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Eclipse once in a lifetime event


8/16/2017
By Jim Poole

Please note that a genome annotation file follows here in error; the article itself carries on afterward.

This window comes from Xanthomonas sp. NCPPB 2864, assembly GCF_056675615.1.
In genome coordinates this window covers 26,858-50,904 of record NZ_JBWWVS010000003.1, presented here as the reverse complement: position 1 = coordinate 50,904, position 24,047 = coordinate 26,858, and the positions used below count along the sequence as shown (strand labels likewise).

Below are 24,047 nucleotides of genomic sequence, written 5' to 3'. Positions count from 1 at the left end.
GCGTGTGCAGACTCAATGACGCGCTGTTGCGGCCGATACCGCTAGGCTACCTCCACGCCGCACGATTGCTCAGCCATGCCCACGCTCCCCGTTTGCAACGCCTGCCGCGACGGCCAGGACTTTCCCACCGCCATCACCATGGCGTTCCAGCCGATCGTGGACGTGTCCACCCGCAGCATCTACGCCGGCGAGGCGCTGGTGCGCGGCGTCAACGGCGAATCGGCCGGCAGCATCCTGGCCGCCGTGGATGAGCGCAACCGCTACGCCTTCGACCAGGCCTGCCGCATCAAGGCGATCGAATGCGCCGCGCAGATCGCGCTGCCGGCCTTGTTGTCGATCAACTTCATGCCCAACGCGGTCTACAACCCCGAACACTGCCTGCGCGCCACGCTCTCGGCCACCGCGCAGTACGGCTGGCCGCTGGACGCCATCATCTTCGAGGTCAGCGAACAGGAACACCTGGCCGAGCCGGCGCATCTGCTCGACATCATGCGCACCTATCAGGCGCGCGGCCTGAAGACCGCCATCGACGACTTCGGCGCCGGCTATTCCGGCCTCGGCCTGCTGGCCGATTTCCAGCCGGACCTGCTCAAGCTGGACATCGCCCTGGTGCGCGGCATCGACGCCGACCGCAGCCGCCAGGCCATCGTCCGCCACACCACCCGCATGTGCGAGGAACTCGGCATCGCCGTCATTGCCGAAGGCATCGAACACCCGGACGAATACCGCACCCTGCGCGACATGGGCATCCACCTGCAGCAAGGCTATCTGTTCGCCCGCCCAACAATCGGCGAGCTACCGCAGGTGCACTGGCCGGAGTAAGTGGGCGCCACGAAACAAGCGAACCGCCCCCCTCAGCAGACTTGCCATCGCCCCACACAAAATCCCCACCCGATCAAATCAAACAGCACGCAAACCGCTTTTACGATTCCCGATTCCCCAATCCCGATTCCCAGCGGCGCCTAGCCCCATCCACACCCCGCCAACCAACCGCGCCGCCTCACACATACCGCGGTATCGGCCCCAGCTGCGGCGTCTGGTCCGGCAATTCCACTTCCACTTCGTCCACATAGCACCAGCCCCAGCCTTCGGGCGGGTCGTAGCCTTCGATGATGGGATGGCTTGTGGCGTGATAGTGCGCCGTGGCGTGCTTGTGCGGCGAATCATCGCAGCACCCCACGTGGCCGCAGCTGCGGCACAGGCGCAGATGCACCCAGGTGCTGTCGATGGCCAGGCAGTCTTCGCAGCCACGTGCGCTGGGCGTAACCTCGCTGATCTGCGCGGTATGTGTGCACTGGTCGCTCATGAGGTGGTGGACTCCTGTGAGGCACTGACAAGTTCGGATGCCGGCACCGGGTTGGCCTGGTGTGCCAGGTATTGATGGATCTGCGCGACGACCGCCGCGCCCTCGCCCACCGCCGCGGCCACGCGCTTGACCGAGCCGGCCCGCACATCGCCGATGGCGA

Monday’s solar eclipse will be a pretty good show for Schoharie County, even if a total eclipse won’t be visible here. And although the eclipse is far from total, viewers must take precautions to protect their eyes. A solar eclipse has the moon passing between Earth and the sun, blocking the sun’s rays to Earth. Monday’s eclipse will be the first to cross the continental US since 1918, according to a website about eclipses. Alan French of the Albany Area Amateur Astronomers, a group that holds programs at the Landis Arboretum in Esperance, said 67 percent of the sun will be blocked for Cobleskill viewers. The moon will first creep across the sun at 1:21pm. “The moon will slide off at 3:56,” Mr. French said. “It takes a while.” Maximum coverage of the sun will occur at 2:41, he added. Monday’s eclipse will be a bit more unusual that other solar eclipses because “the apparent size of the sun and the apparent size of the moon are about the same,” said Betsy Whitlock, also with the Albany Astronomers. That means the moon will block out virtually all of the sun in the path of totality. That path is a narrow band that will run from Oregon to South Carolina. The entire trip across the US will take about seven and a half hours. Both Mr. French and Ms. Whitlock said that professional astronomers don’t pay much attention to partial eclipses. “Some say they’re boring,” Mr. French said. “But a partial is kind of fun.” “There’s a lot of interest in this one,” Ms. Whitlock added. Both urged caution when viewing the partial eclipse. Special eclipse glasses or a shade 14 welder’s filter are necessary. And, Ms. Whitlock added, don’t use binoculars over the glasses or welder’s filter. “Binoculars will concentrate the sun’s rays,” she said. “You cannot do that.” Viewing without any protection is dangerous, Mr. French added. “It’s never safe with the naked eye,” he said. “The retina can’t feel pain and you can burn it without knowing.” Eclipse glasses are available at many locations around the Capital District, at local libraries, including Middleburgh and Sharon Springs. Welder’s shade 14 filters are available at welding supply stores, Mr. French said. Although she agreed that partial eclipses are interesting, Ms. Whitlock isn’t messing around with a partial in New York. She’s heading to Jasper, Wyoming. “It’s going to be a madhouse,” Ms. Whitlock laughed. The kicker, of course, for any eclipse––partial or total––is the weather. All are hoping for clear skies. “We don’t want any clouds,” Mr. French said. He suggested two


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